"Metamorphosis" photo illustration
Visitors were also fascinated by my photo illustration "Metamorphosis." It's a large image, roughly 2 by 4 feet, with an equally large-ish price. I had several conversations with visitors about the image which consists of images of a tree in spring and winter. I photographed the spring scene at tulip fields in Skagit County and the fall scene at St. Martin's University in Lacey, WA. Most of the visitors really loved the image, except for one woman (apparently an artist) who exclaimed that the image was "incongruent" and that I should start over to "get it right."

I had several revelations over the weekend, including a direction I want to move in my photographic work. It makes me sad that all of the years that photographers have worked to have photography recognized as an art form are now going backwards. Like the independently owned photography store that's disappearing, professional photography is changing rapidly along with changing technology. Anybody with a good eye can be a photographer - even a professional photographer.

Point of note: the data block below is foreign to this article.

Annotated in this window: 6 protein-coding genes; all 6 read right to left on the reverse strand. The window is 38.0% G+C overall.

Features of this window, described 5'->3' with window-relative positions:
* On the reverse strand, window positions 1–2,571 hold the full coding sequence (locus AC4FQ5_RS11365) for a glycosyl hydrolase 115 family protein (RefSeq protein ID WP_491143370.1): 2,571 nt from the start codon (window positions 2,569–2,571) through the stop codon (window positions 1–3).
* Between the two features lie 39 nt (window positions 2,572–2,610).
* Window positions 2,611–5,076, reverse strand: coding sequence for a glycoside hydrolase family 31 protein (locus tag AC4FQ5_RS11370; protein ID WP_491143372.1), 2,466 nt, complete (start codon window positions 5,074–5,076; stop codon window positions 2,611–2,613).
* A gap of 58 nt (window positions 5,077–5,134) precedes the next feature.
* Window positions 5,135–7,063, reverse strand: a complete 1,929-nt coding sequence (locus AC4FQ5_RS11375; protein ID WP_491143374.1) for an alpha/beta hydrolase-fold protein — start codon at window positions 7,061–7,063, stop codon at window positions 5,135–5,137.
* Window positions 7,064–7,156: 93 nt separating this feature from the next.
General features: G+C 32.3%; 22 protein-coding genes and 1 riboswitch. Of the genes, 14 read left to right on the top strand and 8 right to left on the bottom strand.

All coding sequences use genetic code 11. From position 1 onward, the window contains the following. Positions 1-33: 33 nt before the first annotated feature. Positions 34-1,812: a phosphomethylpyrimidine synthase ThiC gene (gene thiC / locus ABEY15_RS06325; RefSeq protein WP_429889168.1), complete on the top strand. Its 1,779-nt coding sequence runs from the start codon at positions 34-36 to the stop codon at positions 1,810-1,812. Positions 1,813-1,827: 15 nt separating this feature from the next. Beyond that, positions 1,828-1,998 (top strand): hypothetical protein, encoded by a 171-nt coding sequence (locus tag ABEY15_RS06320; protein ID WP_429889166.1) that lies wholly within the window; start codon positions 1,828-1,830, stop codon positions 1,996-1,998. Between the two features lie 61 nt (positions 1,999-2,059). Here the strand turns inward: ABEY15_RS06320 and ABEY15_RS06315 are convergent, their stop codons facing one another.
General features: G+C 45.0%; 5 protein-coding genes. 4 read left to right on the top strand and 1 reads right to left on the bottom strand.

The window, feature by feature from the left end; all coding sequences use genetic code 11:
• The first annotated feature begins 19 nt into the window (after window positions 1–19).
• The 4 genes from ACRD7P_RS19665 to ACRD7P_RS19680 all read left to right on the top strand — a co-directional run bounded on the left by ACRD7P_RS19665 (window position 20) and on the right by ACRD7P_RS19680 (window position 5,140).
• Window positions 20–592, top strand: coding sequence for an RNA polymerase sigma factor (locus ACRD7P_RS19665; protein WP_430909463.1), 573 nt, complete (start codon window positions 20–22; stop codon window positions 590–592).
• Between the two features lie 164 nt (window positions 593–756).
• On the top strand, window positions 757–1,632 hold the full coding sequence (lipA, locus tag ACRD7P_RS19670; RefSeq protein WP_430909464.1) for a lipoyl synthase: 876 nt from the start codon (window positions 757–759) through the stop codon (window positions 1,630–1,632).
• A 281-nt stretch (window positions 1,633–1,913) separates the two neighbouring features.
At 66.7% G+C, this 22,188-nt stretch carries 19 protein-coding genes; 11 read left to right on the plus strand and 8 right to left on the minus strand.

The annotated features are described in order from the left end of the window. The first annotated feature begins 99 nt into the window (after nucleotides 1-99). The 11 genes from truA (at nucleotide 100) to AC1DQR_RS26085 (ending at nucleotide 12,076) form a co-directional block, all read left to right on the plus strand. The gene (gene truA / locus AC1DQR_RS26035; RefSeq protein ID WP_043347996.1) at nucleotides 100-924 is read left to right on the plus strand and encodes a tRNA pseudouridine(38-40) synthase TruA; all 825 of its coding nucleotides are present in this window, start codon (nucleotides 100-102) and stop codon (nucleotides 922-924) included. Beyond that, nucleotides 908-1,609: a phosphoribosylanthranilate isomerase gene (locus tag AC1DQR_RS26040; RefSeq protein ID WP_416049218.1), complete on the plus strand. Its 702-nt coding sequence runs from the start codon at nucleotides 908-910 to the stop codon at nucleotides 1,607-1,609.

At the same time, I encountered two disturbing beliefs that people (including artists) have. I was asked several times if I "manipulate" my images. My answer: I don't know any photographer who doesn't. I used to spend hours in the darkroom, getting images right. They were certainly manipulated with different papers, exposure times, and sometimes retouching. Now I spend hours in a "lightroom" getting images right. My "Metamorphosis" image represents at least 10 hours of work, not including traveling to locations and photographing them. I photographed the tree on the right for at least an hour, trying to freeze the leaves as they fell from the tree. I shoot all images in "raw" format, which means you can't just use them right out of the camera. The advantage of shooting raw format is that the sensor records everything. So the image needs to be adjusted (manipulated?) for color and light balance, and sharpness. Just like in the darkroom, some areas might need to be lightened or darkened.